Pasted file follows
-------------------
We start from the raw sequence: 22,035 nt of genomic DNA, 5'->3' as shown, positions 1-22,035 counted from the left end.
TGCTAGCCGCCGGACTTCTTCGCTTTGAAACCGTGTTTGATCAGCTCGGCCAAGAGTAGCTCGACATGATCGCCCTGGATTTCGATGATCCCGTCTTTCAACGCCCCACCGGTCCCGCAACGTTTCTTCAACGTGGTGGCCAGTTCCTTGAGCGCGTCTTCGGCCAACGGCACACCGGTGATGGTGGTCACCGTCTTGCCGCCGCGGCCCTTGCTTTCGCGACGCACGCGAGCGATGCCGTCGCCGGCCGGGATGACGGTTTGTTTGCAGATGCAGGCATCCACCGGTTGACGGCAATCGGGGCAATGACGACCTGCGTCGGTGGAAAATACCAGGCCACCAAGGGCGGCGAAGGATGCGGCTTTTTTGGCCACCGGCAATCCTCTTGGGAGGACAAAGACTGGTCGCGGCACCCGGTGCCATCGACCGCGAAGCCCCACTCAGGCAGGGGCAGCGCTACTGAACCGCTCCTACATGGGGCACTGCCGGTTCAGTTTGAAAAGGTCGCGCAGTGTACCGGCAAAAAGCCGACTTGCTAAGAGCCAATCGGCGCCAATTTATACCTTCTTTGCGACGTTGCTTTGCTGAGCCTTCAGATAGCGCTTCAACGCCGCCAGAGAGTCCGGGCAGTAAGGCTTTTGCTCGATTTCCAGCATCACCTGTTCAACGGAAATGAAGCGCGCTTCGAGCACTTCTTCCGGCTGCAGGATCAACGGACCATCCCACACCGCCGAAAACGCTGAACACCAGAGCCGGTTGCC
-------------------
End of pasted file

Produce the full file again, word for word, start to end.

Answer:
We start from the raw sequence: 22,035 nt of genomic DNA, 5'->3' as shown, positions 1-22,035 counted from the left end.
TGCTAGCCGCCGGACTTCTTCGCTTTGAAACCGTGTTTGATCAGCTCGGCCAAGAGTAGCTCGACATGATCGCCCTGGATTTCGATGATCCCGTCTTTCAACGCCCCACCGGTCCCGCAACGTTTCTTCAACGTGGTGGCCAGTTCCTTGAGCGCGTCTTCGGCCAACGGCACACCGGTGATGGTGGTCACCGTCTTGCCGCCGCGGCCCTTGCTTTCGCGACGCACGCGAGCGATGCCGTCGCCGGCCGGGATGACGGTTTGTTTGCAGATGCAGGCATCCACCGGTTGACGGCAATCGGGGCAATGACGACCTGCGTCGGTGGAAAATACCAGGCCACCAAGGGCGGCGAAGGATGCGGCTTTTTTGGCCACCGGCAATCCTCTTGGGAGGACAAAGACTGGTCGCGGCACCCGGTGCCATCGACCGCGAAGCCCCACTCAGGCAGGGGCAGCGCTACTGAACCGCTCCTACATGGGGCACTGCCGGTTCAGTTTGAAAAGGTCGCGCAGTGTACCGGCAAAAAGCCGACTTGCTAAGAGCCAATCGGCGCCAATTTATACCTTCTTTGCGACGTTGCTTTGCTGAGCCTTCAGATAGCGCTTCAACGCCGCCAGAGAGTCCGGGCAGTAAGGCTTTTGCTCGATTTCCAGCATCACCTGTTCAACGGAAATGAAGCGCGCTTCGAGCACTTCTTCCGGCTGCAGGATCAACGGACCATCCCACACCGCCGAAAACGCTGAACACCAGAGCCGGTTGCC